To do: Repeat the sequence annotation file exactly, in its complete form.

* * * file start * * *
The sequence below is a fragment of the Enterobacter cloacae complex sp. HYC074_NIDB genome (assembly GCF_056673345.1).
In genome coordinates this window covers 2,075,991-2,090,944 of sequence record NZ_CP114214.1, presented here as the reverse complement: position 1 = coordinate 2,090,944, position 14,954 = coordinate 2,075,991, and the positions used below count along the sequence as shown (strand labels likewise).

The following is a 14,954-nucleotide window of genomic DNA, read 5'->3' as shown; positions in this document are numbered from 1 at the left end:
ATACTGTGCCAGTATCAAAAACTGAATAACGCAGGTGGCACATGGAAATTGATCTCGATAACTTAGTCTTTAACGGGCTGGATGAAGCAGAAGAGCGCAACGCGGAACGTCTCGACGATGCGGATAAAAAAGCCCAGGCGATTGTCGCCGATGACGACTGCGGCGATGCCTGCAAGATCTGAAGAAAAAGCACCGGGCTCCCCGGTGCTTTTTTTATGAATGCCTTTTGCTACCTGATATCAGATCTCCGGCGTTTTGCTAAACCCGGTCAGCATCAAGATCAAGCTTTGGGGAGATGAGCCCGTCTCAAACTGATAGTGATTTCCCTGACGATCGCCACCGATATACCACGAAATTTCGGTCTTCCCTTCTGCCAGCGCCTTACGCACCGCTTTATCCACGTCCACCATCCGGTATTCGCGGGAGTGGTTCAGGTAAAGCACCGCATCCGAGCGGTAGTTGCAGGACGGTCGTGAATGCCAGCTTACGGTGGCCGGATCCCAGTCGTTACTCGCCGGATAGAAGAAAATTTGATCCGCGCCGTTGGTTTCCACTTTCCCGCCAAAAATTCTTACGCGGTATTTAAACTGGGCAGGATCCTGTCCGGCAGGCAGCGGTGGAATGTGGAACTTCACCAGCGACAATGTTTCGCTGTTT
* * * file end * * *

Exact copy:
The sequence below is a fragment of the Enterobacter cloacae complex sp. HYC074_NIDB genome (assembly GCF_056673345.1).
In genome coordinates this window covers 2,075,991-2,090,944 of sequence record NZ_CP114214.1, presented here as the reverse complement: position 1 = coordinate 2,090,944, position 14,954 = coordinate 2,075,991, and the positions used below count along the sequence as shown (strand labels likewise).

The following is a 14,954-nucleotide window of genomic DNA, read 5'->3' as shown; positions in this document are numbered from 1 at the left end:
ATACTGTGCCAGTATCAAAAACTGAATAACGCAGGTGGCACATGGAAATTGATCTCGATAACTTAGTCTTTAACGGGCTGGATGAAGCAGAAGAGCGCAACGCGGAACGTCTCGACGATGCGGATAAAAAAGCCCAGGCGATTGTCGCCGATGACGACTGCGGCGATGCCTGCAAGATCTGAAGAAAAAGCACCGGGCTCCCCGGTGCTTTTTTTATGAATGCCTTTTGCTACCTGATATCAGATCTCCGGCGTTTTGCTAAACCCGGTCAGCATCAAGATCAAGCTTTGGGGAGATGAGCCCGTCTCAAACTGATAGTGATTTCCCTGACGATCGCCACCGATATACCACGAAATTTCGGTCTTCCCTTCTGCCAGCGCCTTACGCACCGCTTTATCCACGTCCACCATCCGGTATTCGCGGGAGTGGTTCAGGTAAAGCACCGCATCCGAGCGGTAGTTGCAGGACGGTCGTGAATGCCAGCTTACGGTGGCCGGATCCCAGTCGTTACTCGCCGGATAGAAGAAAATTTGATCCGCGCCGTTGGTTTCCACTTTCCCGCCAAAAATTCTTACGCGGTATTTAAACTGGGCAGGATCCTGTCCGGCAGGCAGCGGTGGAATGTGGAACTTCACCAGCGACAATGTTTCGCTGTTT